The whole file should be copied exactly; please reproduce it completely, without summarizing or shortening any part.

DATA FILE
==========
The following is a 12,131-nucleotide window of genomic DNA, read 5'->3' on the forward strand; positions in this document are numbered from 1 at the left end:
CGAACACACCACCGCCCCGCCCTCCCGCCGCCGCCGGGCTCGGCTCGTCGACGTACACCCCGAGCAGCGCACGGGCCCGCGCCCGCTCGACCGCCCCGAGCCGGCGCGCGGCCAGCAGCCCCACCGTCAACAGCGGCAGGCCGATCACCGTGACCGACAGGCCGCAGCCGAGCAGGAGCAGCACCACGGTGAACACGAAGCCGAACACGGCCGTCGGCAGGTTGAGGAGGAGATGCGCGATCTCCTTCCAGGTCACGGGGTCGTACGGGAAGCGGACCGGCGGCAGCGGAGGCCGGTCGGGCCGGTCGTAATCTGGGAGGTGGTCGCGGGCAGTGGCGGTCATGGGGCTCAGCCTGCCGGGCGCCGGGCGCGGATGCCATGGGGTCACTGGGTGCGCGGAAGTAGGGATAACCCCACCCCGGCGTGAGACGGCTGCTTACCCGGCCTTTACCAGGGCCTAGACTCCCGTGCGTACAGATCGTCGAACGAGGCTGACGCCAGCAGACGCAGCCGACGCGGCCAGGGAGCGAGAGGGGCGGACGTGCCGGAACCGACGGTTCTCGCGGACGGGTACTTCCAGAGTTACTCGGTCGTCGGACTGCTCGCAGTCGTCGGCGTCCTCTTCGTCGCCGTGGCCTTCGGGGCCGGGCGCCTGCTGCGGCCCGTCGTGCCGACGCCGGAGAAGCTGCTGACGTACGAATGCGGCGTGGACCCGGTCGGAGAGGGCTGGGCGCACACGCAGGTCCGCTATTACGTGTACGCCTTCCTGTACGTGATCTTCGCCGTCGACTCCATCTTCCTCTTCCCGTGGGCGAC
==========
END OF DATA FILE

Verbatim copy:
The following is a 12,131-nucleotide window of genomic DNA, read 5'->3' on the forward strand; positions in this document are numbered from 1 at the left end:
CGAACACACCACCGCCCCGCCCTCCCGCCGCCGCCGGGCTCGGCTCGTCGACGTACACCCCGAGCAGCGCACGGGCCCGCGCCCGCTCGACCGCCCCGAGCCGGCGCGCGGCCAGCAGCCCCACCGTCAACAGCGGCAGGCCGATCACCGTGACCGACAGGCCGCAGCCGAGCAGGAGCAGCACCACGGTGAACACGAAGCCGAACACGGCCGTCGGCAGGTTGAGGAGGAGATGCGCGATCTCCTTCCAGGTCACGGGGTCGTACGGGAAGCGGACCGGCGGCAGCGGAGGCCGGTCGGGCCGGTCGTAATCTGGGAGGTGGTCGCGGGCAGTGGCGGTCATGGGGCTCAGCCTGCCGGGCGCCGGGCGCGGATGCCATGGGGTCACTGGGTGCGCGGAAGTAGGGATAACCCCACCCCGGCGTGAGACGGCTGCTTACCCGGCCTTTACCAGGGCCTAGACTCCCGTGCGTACAGATCGTCGAACGAGGCTGACGCCAGCAGACGCAGCCGACGCGGCCAGGGAGCGAGAGGGGCGGACGTGCCGGAACCGACGGTTCTCGCGGACGGGTACTTCCAGAGTTACTCGGTCGTCGGACTGCTCGCAGTCGTCGGCGTCCTCTTCGTCGCCGTGGCCTTCGGGGCCGGGCGCCTGCTGCGGCCCGTCGTGCCGACGCCGGAGAAGCTGCTGACGTACGAATGCGGCGTGGACCCGGTCGGAGAGGGCTGGGCGCACACGCAGGTCCGCTATTACGTGTACGCCTTCCTGTACGTGATCTTCGCCGTCGACTCCATCTTCCTCTTCCCGTGGGCGAC